Sunday, May 03, 2009

How I Manage My Caregiver Stress

Right now, I feel that caregiver stress coming on. I can best describe the feeling as being disconcerted.

My mother has been suffering from severe headaches for two weeks. They are of the type that could indicate a stroke. So, this has me disconcerted.

We are working very hard with our doctor to get to the bottom of the problem. The verdict on the cat scan will be in soon.

Sometimes when things get on the crazy side, I go back and look at my owncaregiver stress list. More or less, give myself some advice.

Now, I 'll share my advice. Please feel free to add to my list.
One of the biggest problems faced by caregivers is depression. As a result, caregivers should take care to insure that they remain healthy and on mission. Over the years, I have referred to this list of mine many times. The list helps to put me in focus, and reminds me that I need to take care of myself. Please feel free to email this to others.
  • Don’t take on more responsibility than you can handle. Learn to ask for help when you need it. Consider putting together a team of friends and relatives to share the burden. Don't go it alone.
  • You need to find ways to relax and reduce stress. Consider trying: meditation, visualizing comforting or pleasant scenes, listening to music, reading, or playing games on a computer.
  • Learn to make lists so you can get to the more important tasks first. Focus on one thing at a time. If you start to feel overwhelmed learn how to pass off tasks to others when they ask, "how can I help". Remember to compliment, or even congratulate, yourself when you accomplish an important task.
  • Pay close attention to your own health. Eating nutritious meals and exercising is a must. Make sure you are getting enough sleep. Take care of yourself.
  • You need to carve out time to do things that you enjoy. This is not only necessary for your own well-being, it will make you more effective in your caregiving effort.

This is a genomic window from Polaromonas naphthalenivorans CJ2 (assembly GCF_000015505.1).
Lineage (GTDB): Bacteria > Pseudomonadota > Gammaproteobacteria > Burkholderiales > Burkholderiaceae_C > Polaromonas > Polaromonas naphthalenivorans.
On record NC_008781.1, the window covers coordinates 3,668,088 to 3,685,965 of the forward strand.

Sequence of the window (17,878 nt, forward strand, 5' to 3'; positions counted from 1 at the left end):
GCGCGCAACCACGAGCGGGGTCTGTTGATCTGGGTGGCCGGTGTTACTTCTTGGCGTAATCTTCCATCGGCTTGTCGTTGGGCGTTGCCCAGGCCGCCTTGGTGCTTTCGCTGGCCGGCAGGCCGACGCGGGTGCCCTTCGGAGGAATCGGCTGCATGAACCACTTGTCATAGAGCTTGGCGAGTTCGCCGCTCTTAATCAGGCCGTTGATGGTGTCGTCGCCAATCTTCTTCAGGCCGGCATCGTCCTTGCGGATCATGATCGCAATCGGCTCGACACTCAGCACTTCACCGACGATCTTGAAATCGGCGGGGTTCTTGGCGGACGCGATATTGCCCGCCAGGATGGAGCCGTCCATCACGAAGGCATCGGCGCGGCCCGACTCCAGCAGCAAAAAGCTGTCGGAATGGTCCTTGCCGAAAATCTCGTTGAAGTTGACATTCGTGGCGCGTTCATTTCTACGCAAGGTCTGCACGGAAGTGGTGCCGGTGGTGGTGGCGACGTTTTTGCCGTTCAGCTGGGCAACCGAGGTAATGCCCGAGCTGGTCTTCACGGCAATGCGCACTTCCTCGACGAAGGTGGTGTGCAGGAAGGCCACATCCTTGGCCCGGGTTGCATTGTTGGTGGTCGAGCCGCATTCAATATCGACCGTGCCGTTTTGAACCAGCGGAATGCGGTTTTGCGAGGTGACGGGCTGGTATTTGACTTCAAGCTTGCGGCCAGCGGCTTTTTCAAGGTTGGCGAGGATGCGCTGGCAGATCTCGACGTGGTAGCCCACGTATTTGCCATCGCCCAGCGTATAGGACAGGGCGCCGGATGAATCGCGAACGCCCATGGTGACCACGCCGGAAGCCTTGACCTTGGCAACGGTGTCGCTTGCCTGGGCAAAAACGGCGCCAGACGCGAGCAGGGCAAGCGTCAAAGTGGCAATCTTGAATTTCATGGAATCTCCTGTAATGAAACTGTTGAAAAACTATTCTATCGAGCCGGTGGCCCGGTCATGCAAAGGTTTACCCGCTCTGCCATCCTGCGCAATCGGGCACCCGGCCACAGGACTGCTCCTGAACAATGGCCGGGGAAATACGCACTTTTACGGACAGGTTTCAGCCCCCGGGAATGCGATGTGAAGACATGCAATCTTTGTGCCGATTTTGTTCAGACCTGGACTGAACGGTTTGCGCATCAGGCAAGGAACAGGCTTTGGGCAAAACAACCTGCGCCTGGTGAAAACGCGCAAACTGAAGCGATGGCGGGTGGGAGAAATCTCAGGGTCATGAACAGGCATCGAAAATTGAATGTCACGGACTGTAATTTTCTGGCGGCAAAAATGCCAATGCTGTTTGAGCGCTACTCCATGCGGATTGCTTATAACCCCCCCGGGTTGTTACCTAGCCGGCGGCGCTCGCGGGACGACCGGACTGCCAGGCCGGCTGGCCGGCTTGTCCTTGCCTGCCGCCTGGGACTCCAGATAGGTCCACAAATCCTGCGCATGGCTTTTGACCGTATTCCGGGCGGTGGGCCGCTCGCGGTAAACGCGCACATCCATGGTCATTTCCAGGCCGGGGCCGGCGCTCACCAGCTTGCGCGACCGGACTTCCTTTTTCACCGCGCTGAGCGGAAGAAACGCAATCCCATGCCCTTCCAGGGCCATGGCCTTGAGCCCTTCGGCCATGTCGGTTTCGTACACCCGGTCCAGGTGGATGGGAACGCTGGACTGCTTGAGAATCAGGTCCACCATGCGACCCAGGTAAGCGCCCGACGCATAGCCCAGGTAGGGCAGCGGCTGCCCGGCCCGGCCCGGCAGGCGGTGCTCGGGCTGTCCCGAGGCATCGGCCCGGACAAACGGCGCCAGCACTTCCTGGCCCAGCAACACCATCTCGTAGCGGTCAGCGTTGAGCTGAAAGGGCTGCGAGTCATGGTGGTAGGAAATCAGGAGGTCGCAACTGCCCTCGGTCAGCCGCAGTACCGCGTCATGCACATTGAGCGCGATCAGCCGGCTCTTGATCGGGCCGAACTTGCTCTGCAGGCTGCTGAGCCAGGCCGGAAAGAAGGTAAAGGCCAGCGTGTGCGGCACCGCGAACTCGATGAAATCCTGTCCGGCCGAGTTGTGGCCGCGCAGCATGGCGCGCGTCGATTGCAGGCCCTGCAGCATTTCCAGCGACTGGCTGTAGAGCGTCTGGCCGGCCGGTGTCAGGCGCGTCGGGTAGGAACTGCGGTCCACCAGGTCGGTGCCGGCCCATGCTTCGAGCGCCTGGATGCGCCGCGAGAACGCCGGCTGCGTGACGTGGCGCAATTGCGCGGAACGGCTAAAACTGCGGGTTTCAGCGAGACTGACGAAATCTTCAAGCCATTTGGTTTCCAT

• You need family, friends and loved one's you can talk to about your frustrations and successes. You need to let it come out. Learn to identify people that will willingly listen. And, I mean LISTEN.
  • One of the most difficult things to do is to get educated. You can never know enough about your loved one's condition. You never know when you are going to learn something that can make a big difference. Information is empowering and brings with it the feeling that you are taking control; rather then, being controlled by an illness or the situation. Learning something new that improves your caregiving is very rewarding and empowering.
  • Join a support group. In a good support group you will learn valuable lessons, get new ideas, and tips that can really make a difference. In a good support group you get to "vent" with real people that understand where you are "coming from". Most importantly, in a good support group you will learn over and over "you are not alone".
  • Make sure you see your own doctor. Watch out for feelings of stress. Talk to your doctor about stress and stress reduction methods.
  • Search your community for resources that are available to you. Is their a good senior center available? If so, schedule an appointment to talk with them. If you have never heard of this dial 2-1-1. If this service is available in your area they have groups of trained professionals that can get you direct to the resources you need. It's free.

  • Don't hesitate to contact your local university wellness center. You might be surprised to learn that most Universities are a wealth of information and services. They might be conducting research or studies that could be beneficial to you.
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Bob DeMarco is a citizen journalist and Caregiver. Bob currently resides in Delray Beach, FL where he cares for his mother, Dorothy, who suffers from Alzheimer's disease.

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